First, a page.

Change Is In The Air (And In The Oven) In Benicia
With an array of colorful restaurants, cafes and shops offering a cornucopia of cuisines, First Street is food lover’s haven. Two new owners are recent additions to Benicia’s main street restaurant scene. The restaurants satisfy appetites of all kinds. If you are hankering for something a little old-fashioned, and topped with a bit of nostalgia, then a tasty hot dog or polish sausage might be in order. Though Char herself is no longer behind the counter, Char’s Hot Dogs remains at the Tannery Building, 131 First St. The new owner is Kimberly Casarino, according to a late January city manager’s report to the City Council. In it, staff encouraged people to drop in and make her feel welcome.
Up the street a few blocks, Dianna Quatrero’s new restaurant is also a cozy and friendly spot, and if you pop in there for breakfast, lunch or a snack, chances are you will find something yummy fresh out of the oven. Dianna’s Café & Bakery opened on Thanksgiving Day at 639 First Street, the corner of West G and First streets and the location of previous eateries, including Capitol Café.
Dianna’s serves breakfast, lunch, breads and bakery items. Nearly everything that comes out of the kitchen is made from scratch, including the sausage, hamburgers, corned beef, all the bakery breads, and even the pickles. Vegan and gluten-free options are also available. A few options for breakfast are fresh quiche, brioche French toast, and zucchini bread with cumin crema. The lunch menu includes salads, Panini, sandwiches, Reuben’s on homemade rye, and homemade soups, among other dishes.
Many know Quatrero from her years at the Benicia Farmers Market, Vallejo Farmers Market, and the Friday Kaiser Permanente Farmers Market in Vallejo. Quatrero also does catering. Of the first three months running Dianna’s, she said business has been great and the restaurant continuously busy. No major changes have been made, but she has made small adjustments to ensure things continue to run smoothly.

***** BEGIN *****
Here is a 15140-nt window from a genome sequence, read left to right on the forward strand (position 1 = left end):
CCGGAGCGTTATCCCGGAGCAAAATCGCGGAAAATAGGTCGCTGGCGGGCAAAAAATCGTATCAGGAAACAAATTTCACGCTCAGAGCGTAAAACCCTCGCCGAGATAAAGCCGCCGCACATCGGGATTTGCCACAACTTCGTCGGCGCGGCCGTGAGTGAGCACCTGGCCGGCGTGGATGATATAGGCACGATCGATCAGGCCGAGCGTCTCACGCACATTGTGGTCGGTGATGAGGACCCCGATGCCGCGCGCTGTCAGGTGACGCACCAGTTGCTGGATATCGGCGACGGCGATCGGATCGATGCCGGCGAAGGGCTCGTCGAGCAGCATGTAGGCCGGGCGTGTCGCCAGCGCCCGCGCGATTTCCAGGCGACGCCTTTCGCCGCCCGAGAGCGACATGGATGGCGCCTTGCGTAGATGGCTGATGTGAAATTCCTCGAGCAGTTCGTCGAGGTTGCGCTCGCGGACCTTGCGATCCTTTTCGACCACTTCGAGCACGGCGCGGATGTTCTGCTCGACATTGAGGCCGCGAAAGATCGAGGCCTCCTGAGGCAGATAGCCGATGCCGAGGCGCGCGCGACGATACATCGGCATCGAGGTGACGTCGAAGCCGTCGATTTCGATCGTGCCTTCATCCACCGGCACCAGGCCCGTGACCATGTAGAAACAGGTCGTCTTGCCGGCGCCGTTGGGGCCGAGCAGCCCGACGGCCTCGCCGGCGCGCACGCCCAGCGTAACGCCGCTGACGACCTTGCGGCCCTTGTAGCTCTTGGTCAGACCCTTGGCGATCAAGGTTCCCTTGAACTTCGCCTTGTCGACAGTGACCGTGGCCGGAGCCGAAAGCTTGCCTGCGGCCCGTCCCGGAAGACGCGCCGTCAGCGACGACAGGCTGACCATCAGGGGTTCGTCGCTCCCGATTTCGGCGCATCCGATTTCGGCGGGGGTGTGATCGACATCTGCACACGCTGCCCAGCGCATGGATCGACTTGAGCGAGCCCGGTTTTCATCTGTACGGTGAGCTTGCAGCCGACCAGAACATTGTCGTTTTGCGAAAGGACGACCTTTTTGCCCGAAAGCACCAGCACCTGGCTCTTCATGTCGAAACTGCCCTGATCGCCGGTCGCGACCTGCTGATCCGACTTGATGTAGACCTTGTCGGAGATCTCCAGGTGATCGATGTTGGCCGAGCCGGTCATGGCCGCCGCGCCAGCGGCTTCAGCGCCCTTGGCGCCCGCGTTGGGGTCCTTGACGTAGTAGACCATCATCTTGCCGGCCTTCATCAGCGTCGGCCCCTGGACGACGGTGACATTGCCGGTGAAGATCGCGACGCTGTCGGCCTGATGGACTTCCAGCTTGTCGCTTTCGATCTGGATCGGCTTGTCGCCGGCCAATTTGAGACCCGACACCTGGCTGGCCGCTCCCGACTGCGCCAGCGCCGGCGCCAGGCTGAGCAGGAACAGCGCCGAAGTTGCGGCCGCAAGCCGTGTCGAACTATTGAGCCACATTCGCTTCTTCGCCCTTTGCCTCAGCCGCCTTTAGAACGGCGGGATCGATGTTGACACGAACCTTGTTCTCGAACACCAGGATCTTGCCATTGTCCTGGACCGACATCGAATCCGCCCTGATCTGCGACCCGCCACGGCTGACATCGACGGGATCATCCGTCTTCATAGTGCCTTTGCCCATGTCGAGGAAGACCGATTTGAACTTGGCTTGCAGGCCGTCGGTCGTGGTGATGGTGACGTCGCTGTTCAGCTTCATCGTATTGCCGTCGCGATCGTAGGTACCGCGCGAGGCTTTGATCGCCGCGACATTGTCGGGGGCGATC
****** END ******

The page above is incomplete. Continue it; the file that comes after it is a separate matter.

Quatrero corns her own beef for her sandwiches, but many other cooks don’t have the time or the inclination for such an undertaking. If it’s March and St. Patrick’s Day is in the air, most cooks buy a corned beef brisket at the grocery store for the popular holiday dish of corned beef and cabbage. While the dish is considered as Irish as shamrocks, such a meal is hard to find in Ireland, according to irishcentral.com. Actually, corned beef and cabbage was a 19th Century American dish created among Irish immigrants who could afford only corned beef when they journeyed from their homelands. It’s an adaptation of their traditional Irish meal of bacon and cabbage.
The traditional St. Patty’s Day dish is a hearty, flavorful meal for chilly March evenings. Here is one simple recipe from food.com that takes about 15 minutes to prepare, and two hours to cook.
Corned Beef and Cabbage
A 3-pound corned beef brisket
1 small onion quartered
2 tablespoon McCormick whole mixed pickling spices
1 teaspoon minced garlic
8 small red potatoes
2 cups baby carrots or 8 peeled carrots cut into 1 1/2 –inch pieces
1 small head of cabbage, cored and cut into 8 wedges
2 tablespoons butter, melted
1 teaspoon parsley flakes
Place brisket in a 6-quart saucepot or Dutch oven. Cover with 2 quarts water. Add onion, picking spice and garlic; cover.
Bring just to boil and reduce heat to low. Simmer 2 hours. Do not boil.
Add potatoes and carrots; simmer 30 minutes longer.
Add cabbage; simmer 15 minutes longer. Remove brisket and vegetables from saucepot.
Slice brisket across the grain.
Mix butter and parsley; brush on vegetables.
Serve with mustard and horseradish, if desired.